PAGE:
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I'm getting into more of a TDD workflow, and have a mix of MVC and asp.net Web Forms apps.

MOQ is recommended for MVC.

I've used Rhino for Web Forms.

Does anyone have a best practice for having 1 framework mock for both?

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5 Answers 5

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Rhino's latest release includes much of the sweet sweet 3.5 love that MoQ has. I'm a fan of MoQ, so that's what I'm using. But I also have Rhino, in case it does something that MoQ doesn't do.

TL;DR: MoQ it baby.

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This is sort of a silly question, but I prefer Rhino Mocks as it represents a more complete understanding of mocks vs. stubs.

Look deep into TypeMock before committing to the price.

Also, there is no recommended mocking framework for ASP.NET MVC.

Finally - I'd suggest you stick to one mocking framework in your project (and even in your team) - the differences, while not huge, can lead to confusion that is unwarranted on such a "polishing-the-rock" decision. By that I mean the decision should not be a long one, just pick what works and get on with creating value.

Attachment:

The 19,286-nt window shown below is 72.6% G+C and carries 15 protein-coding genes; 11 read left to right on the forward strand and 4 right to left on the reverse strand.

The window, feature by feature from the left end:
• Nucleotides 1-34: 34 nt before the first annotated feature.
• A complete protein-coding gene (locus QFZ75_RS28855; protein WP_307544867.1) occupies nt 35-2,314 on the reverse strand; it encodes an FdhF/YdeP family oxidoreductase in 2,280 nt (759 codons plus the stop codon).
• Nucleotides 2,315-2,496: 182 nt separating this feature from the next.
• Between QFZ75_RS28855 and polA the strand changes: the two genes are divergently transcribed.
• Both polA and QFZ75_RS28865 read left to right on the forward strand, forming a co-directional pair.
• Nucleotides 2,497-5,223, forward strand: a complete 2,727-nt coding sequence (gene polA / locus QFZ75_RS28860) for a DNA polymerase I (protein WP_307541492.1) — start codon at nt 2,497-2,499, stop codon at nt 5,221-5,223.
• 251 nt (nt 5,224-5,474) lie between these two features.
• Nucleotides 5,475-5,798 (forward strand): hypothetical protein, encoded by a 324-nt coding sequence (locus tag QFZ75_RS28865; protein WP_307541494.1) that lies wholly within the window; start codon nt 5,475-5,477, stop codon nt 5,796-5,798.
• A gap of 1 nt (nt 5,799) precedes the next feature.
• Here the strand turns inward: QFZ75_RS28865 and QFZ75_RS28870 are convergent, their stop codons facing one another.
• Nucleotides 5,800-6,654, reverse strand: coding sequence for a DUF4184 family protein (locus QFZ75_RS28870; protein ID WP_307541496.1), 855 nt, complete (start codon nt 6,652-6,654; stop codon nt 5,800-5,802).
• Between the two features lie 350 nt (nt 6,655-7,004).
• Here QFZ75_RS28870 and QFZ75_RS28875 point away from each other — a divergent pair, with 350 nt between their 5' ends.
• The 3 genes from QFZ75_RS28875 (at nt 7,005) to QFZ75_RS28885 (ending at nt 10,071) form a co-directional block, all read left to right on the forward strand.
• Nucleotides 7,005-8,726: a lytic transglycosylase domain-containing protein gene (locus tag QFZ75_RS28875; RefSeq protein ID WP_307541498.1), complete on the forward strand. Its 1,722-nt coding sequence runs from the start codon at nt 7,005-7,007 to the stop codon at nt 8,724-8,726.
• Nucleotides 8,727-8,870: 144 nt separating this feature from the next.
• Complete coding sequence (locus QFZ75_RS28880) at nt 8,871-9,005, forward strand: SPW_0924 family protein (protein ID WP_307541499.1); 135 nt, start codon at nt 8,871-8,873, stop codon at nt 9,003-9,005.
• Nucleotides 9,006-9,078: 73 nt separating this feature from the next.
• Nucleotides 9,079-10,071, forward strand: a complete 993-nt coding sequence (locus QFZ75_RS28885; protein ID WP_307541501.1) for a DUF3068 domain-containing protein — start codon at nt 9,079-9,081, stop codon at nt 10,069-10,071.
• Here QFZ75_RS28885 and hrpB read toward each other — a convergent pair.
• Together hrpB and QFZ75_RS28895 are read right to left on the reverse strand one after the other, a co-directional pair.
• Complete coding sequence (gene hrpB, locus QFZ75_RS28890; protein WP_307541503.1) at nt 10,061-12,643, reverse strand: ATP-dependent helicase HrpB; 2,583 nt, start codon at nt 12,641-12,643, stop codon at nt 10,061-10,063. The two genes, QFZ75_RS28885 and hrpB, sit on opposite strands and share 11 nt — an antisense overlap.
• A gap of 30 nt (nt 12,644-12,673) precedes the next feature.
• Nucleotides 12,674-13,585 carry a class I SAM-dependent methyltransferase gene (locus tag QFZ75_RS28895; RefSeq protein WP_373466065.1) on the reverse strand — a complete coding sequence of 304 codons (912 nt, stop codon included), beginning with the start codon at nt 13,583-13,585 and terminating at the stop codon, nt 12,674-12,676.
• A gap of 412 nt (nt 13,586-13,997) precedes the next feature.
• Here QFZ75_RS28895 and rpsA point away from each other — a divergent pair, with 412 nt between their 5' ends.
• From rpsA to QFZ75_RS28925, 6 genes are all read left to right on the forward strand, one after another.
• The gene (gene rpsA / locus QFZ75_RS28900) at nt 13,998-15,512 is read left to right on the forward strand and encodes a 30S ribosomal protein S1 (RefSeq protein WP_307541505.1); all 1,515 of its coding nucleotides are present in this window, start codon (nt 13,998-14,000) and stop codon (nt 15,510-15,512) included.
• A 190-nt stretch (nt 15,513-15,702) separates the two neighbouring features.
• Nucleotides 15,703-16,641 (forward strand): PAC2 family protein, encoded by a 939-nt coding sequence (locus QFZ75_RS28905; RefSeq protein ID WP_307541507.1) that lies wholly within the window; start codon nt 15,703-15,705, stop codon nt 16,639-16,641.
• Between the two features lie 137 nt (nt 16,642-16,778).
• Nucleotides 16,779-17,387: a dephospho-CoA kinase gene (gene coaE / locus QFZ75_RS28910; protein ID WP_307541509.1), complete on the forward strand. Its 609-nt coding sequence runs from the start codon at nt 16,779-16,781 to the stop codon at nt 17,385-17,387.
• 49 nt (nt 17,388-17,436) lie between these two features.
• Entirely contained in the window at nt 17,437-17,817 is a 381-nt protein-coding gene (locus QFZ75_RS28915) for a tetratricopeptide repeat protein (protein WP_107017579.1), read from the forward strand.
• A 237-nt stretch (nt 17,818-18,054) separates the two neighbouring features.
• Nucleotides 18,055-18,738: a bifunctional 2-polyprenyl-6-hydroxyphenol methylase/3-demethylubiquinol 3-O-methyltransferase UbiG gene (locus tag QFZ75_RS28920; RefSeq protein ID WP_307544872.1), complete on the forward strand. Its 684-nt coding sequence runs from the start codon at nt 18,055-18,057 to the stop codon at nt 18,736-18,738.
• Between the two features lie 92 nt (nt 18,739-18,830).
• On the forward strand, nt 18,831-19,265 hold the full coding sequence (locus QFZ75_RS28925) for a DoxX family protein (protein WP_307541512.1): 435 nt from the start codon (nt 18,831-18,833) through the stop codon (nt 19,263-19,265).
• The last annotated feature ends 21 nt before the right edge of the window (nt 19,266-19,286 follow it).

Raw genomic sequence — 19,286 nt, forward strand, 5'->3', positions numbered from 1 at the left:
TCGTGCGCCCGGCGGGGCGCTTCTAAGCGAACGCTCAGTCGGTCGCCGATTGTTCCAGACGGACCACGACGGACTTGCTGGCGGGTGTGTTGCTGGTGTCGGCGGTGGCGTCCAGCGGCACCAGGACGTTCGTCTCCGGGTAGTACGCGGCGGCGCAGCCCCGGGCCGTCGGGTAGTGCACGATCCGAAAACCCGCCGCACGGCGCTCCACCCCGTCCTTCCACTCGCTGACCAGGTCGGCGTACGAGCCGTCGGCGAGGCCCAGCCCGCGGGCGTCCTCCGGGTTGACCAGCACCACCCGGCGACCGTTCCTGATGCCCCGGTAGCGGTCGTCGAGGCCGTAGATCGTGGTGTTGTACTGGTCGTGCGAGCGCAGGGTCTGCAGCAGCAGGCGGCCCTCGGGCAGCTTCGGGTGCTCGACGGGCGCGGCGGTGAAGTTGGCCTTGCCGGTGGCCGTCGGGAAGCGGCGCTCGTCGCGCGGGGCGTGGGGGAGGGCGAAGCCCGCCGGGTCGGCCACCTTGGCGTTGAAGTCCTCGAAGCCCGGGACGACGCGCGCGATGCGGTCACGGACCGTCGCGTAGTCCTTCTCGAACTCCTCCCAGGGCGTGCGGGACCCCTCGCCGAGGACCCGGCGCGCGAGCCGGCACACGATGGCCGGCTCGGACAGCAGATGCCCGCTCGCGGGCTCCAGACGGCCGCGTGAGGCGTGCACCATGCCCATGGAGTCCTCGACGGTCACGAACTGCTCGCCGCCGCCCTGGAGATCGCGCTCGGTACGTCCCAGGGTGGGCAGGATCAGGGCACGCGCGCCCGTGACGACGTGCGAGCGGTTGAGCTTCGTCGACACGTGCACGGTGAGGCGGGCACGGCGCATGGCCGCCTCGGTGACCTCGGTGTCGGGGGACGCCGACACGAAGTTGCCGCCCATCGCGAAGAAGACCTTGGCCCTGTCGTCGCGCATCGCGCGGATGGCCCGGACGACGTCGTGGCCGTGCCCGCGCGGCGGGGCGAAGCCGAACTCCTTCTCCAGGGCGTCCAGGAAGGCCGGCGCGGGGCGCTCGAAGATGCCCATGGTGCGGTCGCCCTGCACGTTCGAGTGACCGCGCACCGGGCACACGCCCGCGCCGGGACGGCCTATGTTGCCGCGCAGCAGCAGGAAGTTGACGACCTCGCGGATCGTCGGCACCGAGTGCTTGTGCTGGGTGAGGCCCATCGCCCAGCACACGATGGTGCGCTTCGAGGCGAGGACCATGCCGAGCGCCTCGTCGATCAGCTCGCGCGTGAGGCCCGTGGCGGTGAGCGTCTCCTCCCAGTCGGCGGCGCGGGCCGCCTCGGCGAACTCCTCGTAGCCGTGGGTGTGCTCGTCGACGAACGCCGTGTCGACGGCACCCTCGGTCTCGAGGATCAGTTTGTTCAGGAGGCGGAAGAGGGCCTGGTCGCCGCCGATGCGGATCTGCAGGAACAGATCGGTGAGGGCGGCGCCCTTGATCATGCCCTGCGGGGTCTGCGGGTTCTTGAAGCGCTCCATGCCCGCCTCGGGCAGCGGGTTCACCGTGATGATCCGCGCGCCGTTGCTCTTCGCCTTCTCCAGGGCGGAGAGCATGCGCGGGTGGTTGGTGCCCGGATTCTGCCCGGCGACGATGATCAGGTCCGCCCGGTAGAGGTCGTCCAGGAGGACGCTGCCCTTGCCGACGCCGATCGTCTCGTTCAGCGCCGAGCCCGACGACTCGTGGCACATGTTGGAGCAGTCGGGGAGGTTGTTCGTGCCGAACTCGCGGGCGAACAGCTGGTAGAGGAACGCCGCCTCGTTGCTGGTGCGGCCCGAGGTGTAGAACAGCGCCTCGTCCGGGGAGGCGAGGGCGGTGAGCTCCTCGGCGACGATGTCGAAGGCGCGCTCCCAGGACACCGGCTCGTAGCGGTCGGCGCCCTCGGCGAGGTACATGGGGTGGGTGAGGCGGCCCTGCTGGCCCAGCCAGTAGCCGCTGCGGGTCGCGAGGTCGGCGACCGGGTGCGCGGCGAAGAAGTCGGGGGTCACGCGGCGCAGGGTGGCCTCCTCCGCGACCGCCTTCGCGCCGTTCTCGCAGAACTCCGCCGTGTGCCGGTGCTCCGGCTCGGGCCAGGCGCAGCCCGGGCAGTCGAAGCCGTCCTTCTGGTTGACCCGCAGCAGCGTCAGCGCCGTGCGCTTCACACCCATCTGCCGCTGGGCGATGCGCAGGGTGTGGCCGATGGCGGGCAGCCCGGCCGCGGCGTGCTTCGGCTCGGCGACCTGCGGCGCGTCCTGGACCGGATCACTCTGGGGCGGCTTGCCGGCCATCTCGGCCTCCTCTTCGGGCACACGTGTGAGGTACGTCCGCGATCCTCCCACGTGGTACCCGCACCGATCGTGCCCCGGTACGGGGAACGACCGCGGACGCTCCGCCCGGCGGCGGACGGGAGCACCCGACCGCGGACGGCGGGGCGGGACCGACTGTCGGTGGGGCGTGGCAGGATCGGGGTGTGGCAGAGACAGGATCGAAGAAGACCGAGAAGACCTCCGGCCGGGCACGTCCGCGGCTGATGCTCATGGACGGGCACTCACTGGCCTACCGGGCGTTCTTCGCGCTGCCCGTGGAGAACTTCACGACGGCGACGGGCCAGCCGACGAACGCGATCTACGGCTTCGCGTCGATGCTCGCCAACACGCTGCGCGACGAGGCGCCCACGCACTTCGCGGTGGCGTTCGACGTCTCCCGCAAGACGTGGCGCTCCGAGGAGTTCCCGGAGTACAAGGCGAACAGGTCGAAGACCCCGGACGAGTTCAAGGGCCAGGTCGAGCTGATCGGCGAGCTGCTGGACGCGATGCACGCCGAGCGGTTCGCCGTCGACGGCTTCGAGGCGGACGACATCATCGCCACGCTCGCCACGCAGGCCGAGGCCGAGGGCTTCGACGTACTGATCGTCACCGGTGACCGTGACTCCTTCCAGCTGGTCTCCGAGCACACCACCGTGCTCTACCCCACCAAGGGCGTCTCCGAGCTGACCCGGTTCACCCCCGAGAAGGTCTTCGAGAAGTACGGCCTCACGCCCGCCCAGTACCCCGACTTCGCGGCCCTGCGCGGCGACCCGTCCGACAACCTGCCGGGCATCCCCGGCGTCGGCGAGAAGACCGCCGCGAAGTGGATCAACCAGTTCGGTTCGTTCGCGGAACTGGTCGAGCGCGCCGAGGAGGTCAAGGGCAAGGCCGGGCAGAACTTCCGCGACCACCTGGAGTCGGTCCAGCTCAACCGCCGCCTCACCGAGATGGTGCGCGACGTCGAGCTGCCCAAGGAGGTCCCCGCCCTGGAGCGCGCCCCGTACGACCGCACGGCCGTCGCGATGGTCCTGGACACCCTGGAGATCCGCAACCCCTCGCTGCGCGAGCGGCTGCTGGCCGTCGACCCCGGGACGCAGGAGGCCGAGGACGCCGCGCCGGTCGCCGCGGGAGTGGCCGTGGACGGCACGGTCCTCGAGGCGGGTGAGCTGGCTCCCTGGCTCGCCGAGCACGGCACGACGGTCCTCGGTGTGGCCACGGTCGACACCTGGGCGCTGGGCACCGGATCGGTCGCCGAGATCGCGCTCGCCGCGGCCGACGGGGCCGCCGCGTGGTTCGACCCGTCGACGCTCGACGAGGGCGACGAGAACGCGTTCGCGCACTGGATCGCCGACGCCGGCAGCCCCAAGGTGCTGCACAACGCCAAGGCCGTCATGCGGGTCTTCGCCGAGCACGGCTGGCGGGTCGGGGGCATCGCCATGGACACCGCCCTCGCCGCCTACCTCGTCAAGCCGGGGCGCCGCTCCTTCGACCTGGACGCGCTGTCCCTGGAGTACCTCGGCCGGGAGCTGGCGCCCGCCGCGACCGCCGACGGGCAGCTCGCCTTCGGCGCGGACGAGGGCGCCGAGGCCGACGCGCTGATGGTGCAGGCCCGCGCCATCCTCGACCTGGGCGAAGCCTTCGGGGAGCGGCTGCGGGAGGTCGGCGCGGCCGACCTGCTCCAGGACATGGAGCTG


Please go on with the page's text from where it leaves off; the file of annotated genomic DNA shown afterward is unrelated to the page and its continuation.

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TypeMock is insanely powerful. When I needed to unit test a web forms app that wasn't designed for testability TypeMock saved my life.

But when I take the time to pick an architectural pattern (MVC) or design one that allows for Mockability (you know, public virtualize state changing methods) I use Moq. It is so simple to use and so simple to teach others.

TypeMock's record replay syntax still confuses me, but it saved me plenty of time in a tight release schedule. Moq's API is almost self explanatory which is an amazing achievement given the mock library history.

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I would just go ahead and use my favourite framework for both. I don't think there's any reason that I would choose one framework for web forms and another for MVC. A far bigger problem is how I would unit test my web forms pages at all, since it's notoriously hard to seperate the page from the rest of the HttpRequest stack.

My favourite is Moq. I've also used TypeMock. It costs money, but it's really powerful - it lets you mock concrete classes and constructors, so you could potentially mock things like HttpContext or HttpRequest.

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Look into Ivonna for faking HTTPContext and traditional webforms.


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